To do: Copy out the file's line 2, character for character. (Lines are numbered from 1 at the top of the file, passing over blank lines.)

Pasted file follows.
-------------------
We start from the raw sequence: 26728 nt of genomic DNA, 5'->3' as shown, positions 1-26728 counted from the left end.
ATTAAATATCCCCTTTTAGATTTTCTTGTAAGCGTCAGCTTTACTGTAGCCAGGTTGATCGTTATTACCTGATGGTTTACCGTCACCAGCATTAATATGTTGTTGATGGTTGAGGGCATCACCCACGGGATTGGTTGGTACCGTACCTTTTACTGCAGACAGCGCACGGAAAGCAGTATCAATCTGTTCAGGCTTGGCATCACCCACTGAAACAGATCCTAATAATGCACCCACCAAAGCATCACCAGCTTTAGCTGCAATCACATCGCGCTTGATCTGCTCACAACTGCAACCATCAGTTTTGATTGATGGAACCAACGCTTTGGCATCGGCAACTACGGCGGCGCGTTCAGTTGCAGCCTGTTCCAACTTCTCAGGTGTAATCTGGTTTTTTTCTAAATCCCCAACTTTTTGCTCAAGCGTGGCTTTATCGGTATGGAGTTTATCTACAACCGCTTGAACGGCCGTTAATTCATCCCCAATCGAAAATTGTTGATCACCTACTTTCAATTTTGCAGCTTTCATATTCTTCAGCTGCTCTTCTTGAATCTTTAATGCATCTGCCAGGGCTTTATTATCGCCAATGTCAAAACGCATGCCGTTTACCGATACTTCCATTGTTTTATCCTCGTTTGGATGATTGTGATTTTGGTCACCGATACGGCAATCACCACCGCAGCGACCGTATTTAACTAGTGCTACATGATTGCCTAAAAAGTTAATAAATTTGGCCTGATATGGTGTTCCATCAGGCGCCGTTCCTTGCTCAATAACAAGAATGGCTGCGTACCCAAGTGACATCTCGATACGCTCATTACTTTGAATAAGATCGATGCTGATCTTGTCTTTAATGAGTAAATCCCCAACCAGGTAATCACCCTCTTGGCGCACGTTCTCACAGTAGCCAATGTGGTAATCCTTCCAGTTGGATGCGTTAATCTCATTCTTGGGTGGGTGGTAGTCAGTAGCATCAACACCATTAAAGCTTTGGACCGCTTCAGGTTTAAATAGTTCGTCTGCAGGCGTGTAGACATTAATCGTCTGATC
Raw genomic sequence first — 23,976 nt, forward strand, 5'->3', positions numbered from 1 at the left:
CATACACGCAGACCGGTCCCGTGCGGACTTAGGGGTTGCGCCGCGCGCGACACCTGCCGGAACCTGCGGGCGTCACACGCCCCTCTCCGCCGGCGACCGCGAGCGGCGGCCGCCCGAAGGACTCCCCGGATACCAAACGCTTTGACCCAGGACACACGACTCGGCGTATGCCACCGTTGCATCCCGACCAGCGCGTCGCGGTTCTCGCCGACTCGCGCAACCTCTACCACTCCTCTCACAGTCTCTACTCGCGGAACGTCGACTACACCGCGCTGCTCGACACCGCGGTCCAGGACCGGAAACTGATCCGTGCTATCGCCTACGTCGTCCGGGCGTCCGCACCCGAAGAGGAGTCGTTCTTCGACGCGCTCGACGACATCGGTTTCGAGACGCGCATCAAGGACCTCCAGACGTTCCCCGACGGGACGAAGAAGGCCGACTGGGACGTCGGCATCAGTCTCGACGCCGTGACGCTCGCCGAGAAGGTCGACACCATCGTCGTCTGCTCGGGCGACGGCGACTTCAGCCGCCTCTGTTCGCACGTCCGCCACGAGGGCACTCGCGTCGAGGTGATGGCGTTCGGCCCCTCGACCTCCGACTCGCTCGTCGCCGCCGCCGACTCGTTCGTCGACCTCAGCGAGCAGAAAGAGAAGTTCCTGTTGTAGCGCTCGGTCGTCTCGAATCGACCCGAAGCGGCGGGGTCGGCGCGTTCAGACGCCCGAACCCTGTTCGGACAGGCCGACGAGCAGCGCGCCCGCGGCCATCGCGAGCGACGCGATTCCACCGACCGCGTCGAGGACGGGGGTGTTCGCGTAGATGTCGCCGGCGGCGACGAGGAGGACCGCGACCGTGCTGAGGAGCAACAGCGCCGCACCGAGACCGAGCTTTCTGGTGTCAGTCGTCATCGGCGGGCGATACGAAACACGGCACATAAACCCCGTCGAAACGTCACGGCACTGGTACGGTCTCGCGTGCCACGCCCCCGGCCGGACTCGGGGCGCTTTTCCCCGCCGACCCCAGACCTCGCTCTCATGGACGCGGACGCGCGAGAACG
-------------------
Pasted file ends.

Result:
ATTAAATATCCCCTTTTAGATTTTCTTGTAAGCGTCAGCTTTACTGTAGCCAGGTTGATCGTTATTACCTGATGGTTTACCGTCACCAGCATTAATATGTTGTTGATGGTTGAGGGCATCACCCACGGGATTGGTTGGTACCGTACCTTTTACTGCAGACAGCGCACGGAAAGCAGTATCAATCTGTTCAGGCTTGGCATCACCCACTGAAACAGATCCTAATAATGCACCCACCAAAGCATCACCAGCTTTAGCTGCAATCACATCGCGCTTGATCTGCTCACAACTGCAACCATCAGTTTTGATTGATGGAACCAACGCTTTGGCATCGGCAACTACGGCGGCGCGTTCAGTTGCAGCCTGTTCCAACTTCTCAGGTGTAATCTGGTTTTTTTCTAAATCCCCAACTTTTTGCTCAAGCGTGGCTTTATCGGTATGGAGTTTATCTACAACCGCTTGAACGGCCGTTAATTCATCCCCAATCGAAAATTGTTGATCACCTACTTTCAATTTTGCAGCTTTCATATTCTTCAGCTGCTCTTCTTGAATCTTTAATGCATCTGCCAGGGCTTTATTATCGCCAATGTCAAAACGCATGCCGTTTACCGATACTTCCATTGTTTTATCCTCGTTTGGATGATTGTGATTTTGGTCACCGATACGGCAATCACCACCGCAGCGACCGTATTTAACTAGTGCTACATGATTGCCTAAAAAGTTAATAAATTTGGCCTGATATGGTGTTCCATCAGGCGCCGTTCCTTGCTCAATAACAAGAATGGCTGCGTACCCAAGTGACATCTCGATACGCTCATTACTTTGAATAAGATCGATGCTGATCTTGTCTTTAATGAGTAAATCCCCAACCAGGTAATCACCCTCTTGGCGCACGTTCTCACAGTAGCCAATGTGGTAATCCTTCCAGTTGGATGCGTTAATCTCATTCTTGGGTGGGTGGTAGTCAGTAGCATCAACACCATTAAAGCTTTGGACCGCTTCAGGTTTAAATAGTTCGTCTGCAGGCGTGTAGACATTAATCGTCTGATC